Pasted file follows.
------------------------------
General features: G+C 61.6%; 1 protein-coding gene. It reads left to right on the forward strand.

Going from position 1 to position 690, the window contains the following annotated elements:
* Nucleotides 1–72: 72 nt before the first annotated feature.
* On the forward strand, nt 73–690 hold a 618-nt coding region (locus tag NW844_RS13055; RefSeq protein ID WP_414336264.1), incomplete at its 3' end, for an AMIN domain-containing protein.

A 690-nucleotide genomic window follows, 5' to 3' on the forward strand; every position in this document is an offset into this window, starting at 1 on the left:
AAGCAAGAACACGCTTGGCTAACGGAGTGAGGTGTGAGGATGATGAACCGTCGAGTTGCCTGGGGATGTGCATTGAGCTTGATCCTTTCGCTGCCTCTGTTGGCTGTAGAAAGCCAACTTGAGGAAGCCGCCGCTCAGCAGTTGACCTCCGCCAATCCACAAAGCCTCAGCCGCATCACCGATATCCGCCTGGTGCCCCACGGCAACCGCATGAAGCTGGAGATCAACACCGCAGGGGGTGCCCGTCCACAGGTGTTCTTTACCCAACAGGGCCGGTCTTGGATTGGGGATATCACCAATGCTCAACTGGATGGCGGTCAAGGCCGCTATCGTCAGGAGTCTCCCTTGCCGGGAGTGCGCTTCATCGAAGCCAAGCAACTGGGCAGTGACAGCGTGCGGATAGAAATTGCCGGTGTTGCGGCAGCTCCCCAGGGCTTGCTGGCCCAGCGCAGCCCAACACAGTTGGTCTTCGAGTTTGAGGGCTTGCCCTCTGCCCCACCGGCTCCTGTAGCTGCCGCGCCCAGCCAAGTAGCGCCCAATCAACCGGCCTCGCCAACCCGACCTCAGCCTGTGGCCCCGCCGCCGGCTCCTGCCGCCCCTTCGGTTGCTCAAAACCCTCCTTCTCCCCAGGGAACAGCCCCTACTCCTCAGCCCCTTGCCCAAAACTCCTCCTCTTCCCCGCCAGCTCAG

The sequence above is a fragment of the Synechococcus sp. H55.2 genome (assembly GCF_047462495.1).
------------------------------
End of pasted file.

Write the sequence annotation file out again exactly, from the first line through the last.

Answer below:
General features: G+C 61.6%; 1 protein-coding gene. It reads left to right on the forward strand.

Going from position 1 to position 690, the window contains the following annotated elements:
* Nucleotides 1–72: 72 nt before the first annotated feature.
* On the forward strand, nt 73–690 hold a 618-nt coding region (locus tag NW844_RS13055; RefSeq protein ID WP_414336264.1), incomplete at its 3' end, for an AMIN domain-containing protein.

A 690-nucleotide genomic window follows, 5' to 3' on the forward strand; every position in this document is an offset into this window, starting at 1 on the left:
AAGCAAGAACACGCTTGGCTAACGGAGTGAGGTGTGAGGATGATGAACCGTCGAGTTGCCTGGGGATGTGCATTGAGCTTGATCCTTTCGCTGCCTCTGTTGGCTGTAGAAAGCCAACTTGAGGAAGCCGCCGCTCAGCAGTTGACCTCCGCCAATCCACAAAGCCTCAGCCGCATCACCGATATCCGCCTGGTGCCCCACGGCAACCGCATGAAGCTGGAGATCAACACCGCAGGGGGTGCCCGTCCACAGGTGTTCTTTACCCAACAGGGCCGGTCTTGGATTGGGGATATCACCAATGCTCAACTGGATGGCGGTCAAGGCCGCTATCGTCAGGAGTCTCCCTTGCCGGGAGTGCGCTTCATCGAAGCCAAGCAACTGGGCAGTGACAGCGTGCGGATAGAAATTGCCGGTGTTGCGGCAGCTCCCCAGGGCTTGCTGGCCCAGCGCAGCCCAACACAGTTGGTCTTCGAGTTTGAGGGCTTGCCCTCTGCCCCACCGGCTCCTGTAGCTGCCGCGCCCAGCCAAGTAGCGCCCAATCAACCGGCCTCGCCAACCCGACCTCAGCCTGTGGCCCCGCCGCCGGCTCCTGCCGCCCCTTCGGTTGCTCAAAACCCTCCTTCTCCCCAGGGAACAGCCCCTACTCCTCAGCCCCTTGCCCAAAACTCCTCCTCTTCCCCGCCAGCTCAG

The sequence above is a fragment of the Synechococcus sp. H55.2 genome (assembly GCF_047462495.1).